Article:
_{ULL}/dt must equal the pumping rate (J/qt) where t is thickness of the recombination layer. Compute current density J (in A/m^{2}) by assuming that each transition of dN_{ULL}/dt represents the energy of one electron charge (q, equal to 1.602*10^{-19}J) , and finally (knowing the emitter size from the datasheet and from the mode spacing) threshold current. Pay attention to units to ensure the final threshold current is really in terms of Amperes, and expect a logical answer of between 10mA and 40mA. Compare to the experimentally-determined value in the lab and describe, using a logical argument, why the experimental threshold might be larger than the experimental. What assumption(s) about the behaviour of semiconductors were made in the above theoretical computations which can possibly lead to a low theoretical threshold current? - From the Power plot (Watts IN versus Watts Out), compute slope efficiency of the laser diode.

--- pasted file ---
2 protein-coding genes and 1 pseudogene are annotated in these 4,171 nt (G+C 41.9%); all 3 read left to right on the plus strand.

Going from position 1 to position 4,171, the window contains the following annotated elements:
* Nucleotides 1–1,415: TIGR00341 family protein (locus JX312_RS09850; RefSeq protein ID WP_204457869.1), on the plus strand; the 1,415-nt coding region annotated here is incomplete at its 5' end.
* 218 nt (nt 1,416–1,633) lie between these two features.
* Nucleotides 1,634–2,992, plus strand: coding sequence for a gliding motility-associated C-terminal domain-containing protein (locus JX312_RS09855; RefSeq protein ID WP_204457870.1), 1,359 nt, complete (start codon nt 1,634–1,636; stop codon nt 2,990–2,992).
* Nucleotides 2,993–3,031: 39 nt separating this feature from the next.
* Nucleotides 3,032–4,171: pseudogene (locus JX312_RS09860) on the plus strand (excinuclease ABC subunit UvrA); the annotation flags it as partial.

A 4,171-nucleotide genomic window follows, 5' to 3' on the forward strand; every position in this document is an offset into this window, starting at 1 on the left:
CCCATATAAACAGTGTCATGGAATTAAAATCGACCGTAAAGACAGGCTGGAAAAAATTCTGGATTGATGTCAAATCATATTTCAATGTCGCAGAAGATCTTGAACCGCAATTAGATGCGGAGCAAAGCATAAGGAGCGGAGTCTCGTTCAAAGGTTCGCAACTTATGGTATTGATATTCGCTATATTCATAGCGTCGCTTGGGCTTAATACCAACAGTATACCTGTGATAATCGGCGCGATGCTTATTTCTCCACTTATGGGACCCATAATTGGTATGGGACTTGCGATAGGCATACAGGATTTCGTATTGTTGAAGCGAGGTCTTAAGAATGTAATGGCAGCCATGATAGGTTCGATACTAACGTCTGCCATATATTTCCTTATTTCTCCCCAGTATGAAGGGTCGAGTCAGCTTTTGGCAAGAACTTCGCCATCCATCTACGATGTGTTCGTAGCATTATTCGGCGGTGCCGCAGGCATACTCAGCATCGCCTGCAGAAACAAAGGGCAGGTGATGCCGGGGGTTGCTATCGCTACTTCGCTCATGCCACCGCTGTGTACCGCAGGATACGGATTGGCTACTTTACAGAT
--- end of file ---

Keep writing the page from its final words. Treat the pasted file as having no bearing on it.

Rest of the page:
You might need a few numbers to get started:

Cross section σ_{0} = 1 * 10^{-19} m^{2}

ULL Lifetime τ = 1 * 10^{-9} s

Index of refraction of AlGaInP = 3.7

Attenuation γ = 25 cm^{-1}

Now, knowing the gain of the device (both threshold gain and gain at a particular drive current) and physical parameters (e.g. length) we may now generate a model to show how power develops in the laser. This model will predict not only output power but also response time, an important consideration when using a laser diode in a communications system.